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Nat Med. 2011 Jan;17(1):87-95. doi: 10.1038/nm.2278. Epub 2010 Dec 19.

Histamine deficiency promotes inflammation-associated carcinogenesis through reduced myeloid maturation and accumulation of CD11b+Ly6G+ immature myeloid cells.

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Division of Digestive and Liver Diseases, Department of Medicine and Irving Cancer Center, Columbia University, New York, New York, USA.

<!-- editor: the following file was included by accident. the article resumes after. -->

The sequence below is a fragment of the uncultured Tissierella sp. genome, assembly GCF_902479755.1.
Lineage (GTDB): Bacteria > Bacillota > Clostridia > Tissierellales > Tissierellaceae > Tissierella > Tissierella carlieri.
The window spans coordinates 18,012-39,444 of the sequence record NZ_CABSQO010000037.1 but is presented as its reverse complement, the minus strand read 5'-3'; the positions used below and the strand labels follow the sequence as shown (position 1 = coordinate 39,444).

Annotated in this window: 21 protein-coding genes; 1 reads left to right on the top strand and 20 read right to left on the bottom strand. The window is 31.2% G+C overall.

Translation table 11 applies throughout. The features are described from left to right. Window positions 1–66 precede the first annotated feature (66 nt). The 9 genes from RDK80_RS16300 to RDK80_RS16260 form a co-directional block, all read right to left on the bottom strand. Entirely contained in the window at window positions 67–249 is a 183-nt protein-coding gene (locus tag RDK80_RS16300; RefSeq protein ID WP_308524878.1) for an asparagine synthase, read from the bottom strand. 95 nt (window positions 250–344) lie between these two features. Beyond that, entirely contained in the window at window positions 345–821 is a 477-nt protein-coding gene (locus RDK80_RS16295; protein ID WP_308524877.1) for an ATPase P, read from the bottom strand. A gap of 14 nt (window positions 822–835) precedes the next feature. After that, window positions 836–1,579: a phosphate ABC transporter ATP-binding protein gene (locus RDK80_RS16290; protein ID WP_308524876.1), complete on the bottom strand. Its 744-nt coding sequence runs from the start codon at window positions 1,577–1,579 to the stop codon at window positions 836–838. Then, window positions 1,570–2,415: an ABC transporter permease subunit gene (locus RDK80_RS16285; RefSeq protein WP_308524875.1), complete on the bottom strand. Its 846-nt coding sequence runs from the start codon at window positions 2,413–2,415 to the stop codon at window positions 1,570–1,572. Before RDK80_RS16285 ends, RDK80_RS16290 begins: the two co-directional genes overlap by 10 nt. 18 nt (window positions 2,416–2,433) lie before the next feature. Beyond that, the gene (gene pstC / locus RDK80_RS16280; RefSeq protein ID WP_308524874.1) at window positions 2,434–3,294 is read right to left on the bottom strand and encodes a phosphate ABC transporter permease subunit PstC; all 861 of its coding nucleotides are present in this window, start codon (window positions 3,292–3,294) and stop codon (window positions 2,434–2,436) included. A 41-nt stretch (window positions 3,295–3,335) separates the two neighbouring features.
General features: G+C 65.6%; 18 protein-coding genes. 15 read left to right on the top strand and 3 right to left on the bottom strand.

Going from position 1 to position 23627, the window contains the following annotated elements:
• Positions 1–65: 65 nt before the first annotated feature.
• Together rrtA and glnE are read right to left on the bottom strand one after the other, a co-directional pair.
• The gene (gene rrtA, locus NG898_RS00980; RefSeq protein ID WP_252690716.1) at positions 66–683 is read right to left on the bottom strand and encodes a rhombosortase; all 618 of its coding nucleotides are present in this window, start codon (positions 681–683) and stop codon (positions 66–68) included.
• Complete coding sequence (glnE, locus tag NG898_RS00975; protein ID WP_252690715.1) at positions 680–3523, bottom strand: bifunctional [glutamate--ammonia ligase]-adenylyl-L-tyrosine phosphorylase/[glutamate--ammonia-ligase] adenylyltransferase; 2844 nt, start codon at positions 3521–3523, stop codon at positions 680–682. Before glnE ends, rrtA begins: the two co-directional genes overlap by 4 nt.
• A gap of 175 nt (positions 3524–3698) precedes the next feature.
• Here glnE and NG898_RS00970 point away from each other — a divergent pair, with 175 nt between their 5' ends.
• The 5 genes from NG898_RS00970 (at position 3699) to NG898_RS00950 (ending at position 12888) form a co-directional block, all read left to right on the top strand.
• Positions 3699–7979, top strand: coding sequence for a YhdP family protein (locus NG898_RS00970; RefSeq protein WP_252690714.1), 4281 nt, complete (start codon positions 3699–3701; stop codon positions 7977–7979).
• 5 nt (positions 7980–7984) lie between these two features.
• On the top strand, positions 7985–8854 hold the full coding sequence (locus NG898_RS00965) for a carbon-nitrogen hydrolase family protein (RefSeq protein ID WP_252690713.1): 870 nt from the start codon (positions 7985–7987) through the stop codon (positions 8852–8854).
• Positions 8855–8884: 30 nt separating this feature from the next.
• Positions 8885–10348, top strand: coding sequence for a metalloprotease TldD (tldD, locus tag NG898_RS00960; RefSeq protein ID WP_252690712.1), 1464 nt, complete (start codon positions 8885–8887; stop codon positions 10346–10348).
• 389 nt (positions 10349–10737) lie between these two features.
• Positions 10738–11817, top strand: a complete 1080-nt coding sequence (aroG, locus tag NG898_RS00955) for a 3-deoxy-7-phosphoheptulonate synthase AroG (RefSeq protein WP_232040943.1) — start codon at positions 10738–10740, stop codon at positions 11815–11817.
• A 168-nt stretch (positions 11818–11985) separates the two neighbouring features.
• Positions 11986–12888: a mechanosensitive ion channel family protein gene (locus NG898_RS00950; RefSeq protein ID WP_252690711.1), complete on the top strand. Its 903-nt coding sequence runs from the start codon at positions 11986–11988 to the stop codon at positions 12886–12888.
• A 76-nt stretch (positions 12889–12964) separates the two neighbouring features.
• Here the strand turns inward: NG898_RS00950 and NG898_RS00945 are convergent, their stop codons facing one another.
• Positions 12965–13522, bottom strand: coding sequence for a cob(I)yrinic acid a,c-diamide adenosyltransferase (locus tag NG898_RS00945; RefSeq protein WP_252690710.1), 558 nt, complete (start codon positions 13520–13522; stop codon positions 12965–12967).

Histidine decarboxylase (HDC), the unique enzyme responsible for histamine generation, is highly expressed in myeloid cells, but its function in these cells is poorly understood. Here we show that Hdc-knockout mice show a high rate of colon and skin carcinogenesis. Using Hdc-EGFP bacterial artificial chromosome (BAC) transgenic mice in which EGFP expression is controlled by the Hdc promoter, we show that Hdc is expressed primarily in CD11b(+)Ly6G(+) immature myeloid cells (IMCs) that are recruited early on in chemical carcinogenesis. Transplant of Hdc-deficient bone marrow to wild-type recipients results in increased CD11b(+)Ly6G(+) cell mobilization and reproduces the cancer susceptibility phenotype of Hdc-knockout mice. In addition, Hdc-deficient IMCs promote the growth of tumor allografts, whereas mouse CT26 colon cancer cells downregulate Hdc expression through promoter hypermethylation and inhibit myeloid cell maturation. Exogenous histamine induces the differentiation of IMCs and suppresses their ability to support the growth of tumor allografts. These data indicate key roles for Hdc and histamine in myeloid cell differentiation and CD11b(+)Ly6G(+) IMCs in early cancer development.

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